Posts Tagged ‘Video Cards’

Best graphics cards

Friday, May 22nd, 2009

We wrote about Cost-effective video cards recently, but what about better ones, if the prise does not really matter? Just read Best Of The Best: High-End Graphics Card Roundup at Tom’s Hardware. Large. Expensive. Power-consuming. But really fast — so best choice if you deal with GPU acceleration.

Btw, don’t forget to get a good coller for your new card — like this one.

NVIDIA GT300

Monday, April 20th, 2009

According to The Inquirer, Nvidia GT300 promised in October. Should be a good video card for GPU-accelerated password cracking :).

New ATI Radeon card

Thursday, April 16th, 2009

The only our product that works with ATI cards (right now) is Wireless Security Auditor, but interesting news anyway: ATI Radeon HD 4770 Info Leaked. I’ll second the editor’s opinion that it will make a good competition to NVIDIA’a 9800GT (of course, supported by EWSA, too).

Even more news from AMD/ATI: AMD Athlon X2 7850 & Phenom II X4 955 are coming. Though according to our tests (e.g. with Advanced Office Password Breaker that supoorts up to 32 processors/cores; btw, it has been updated today), multi-core AMD chips are still slower than Intel ones.

Nvidia Quadro FX 4800

Wednesday, April 15th, 2009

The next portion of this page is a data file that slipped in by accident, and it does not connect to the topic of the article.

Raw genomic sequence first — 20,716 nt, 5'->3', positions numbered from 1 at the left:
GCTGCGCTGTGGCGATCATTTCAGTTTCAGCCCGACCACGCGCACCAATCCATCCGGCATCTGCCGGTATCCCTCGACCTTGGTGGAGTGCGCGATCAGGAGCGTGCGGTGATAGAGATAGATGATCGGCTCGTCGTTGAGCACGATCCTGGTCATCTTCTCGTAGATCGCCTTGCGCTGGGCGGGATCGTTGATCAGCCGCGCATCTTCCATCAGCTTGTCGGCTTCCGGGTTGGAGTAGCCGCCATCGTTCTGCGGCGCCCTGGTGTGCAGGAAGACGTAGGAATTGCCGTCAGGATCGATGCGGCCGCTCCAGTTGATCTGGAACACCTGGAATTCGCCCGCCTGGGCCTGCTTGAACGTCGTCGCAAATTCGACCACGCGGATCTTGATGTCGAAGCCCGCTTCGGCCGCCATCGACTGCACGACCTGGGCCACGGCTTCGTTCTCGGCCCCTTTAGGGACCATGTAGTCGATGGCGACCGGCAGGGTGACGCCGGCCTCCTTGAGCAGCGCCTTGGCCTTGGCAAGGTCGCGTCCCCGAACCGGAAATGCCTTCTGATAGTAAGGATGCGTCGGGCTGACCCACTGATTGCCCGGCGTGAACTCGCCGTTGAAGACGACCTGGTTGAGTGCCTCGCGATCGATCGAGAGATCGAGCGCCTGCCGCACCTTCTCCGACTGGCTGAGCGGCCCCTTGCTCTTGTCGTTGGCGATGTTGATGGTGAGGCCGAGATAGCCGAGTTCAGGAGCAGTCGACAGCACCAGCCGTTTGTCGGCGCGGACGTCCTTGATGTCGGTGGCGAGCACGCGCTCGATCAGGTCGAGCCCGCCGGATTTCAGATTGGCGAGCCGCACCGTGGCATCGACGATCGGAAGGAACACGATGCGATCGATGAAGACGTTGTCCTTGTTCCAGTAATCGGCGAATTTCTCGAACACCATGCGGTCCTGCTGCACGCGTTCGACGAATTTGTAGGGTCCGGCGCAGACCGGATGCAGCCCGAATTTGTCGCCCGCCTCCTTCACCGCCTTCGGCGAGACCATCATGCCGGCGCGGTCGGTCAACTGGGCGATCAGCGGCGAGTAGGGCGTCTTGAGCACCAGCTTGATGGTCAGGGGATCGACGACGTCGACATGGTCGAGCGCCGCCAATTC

You should be aware that Distributed Password Recovery and Wireless Security Auditor work not only with NVIDIA GeForce cards and Tesla supercomputers (in terms of GPU acceleration), but with professional Quadro cards, too. We never compared the performance of GeForce and Quadro, though. Curious? Then read the Nvidia Quadro FX 4800: Workstation Graphics At Its Finest? article published at Tom’s Hardware today.

Technically, Quadro FX 4800 is very similar to GeForce GTX 280. But have a look at the Performance Comparison. On some tests, Quadro is up to 10 times faster than GeForce. Yes, almost the same GPU. Yes, same version of drivers. Amazing. Just note that the retail price on FX 4800 is in $1600-$2000 range. But if it can do password cracking at much higher rate than GeForce (again, we never tried it, sorry), it looks like a good investment.

User Authentication Through Desktop Scanner

Friday, April 3rd, 2009

Actually this has nothing to do with IT security, though the technique thought of by sharp guys from Princeton seems extraordinary. The research team made their way to identify fingerprints with help of a regular scanner:

This paper presents a novel technique for authenticating physical documents based on random, naturally occurring imperfections in paper texture. We introduce a new method for measuring the three-dimensional surface of a page using only a commodity scanner and without modifying the document in any way. From this physical feature, we generate a concise fingerprint that uniquely identifies the document. Our technique is secure against counterfeiting and robust to harsh handling; it can be used even before any content is printed on a page. It has a wide range of applications, including detecting forged currency and tickets, authenticating passports, and halting counterfeit goods. Document identification could also be applied maliciously to de-anonymize printed surveys and to compromise the secrecy of paper ballots.

Curious pictures publicized by Ed Felton in his blog. It is always challenging to give another life to common things we are surrounded by, similarly we suggested an alternative implementation of video cards and successfully use this technology to speed up password recovery. Inventive minds!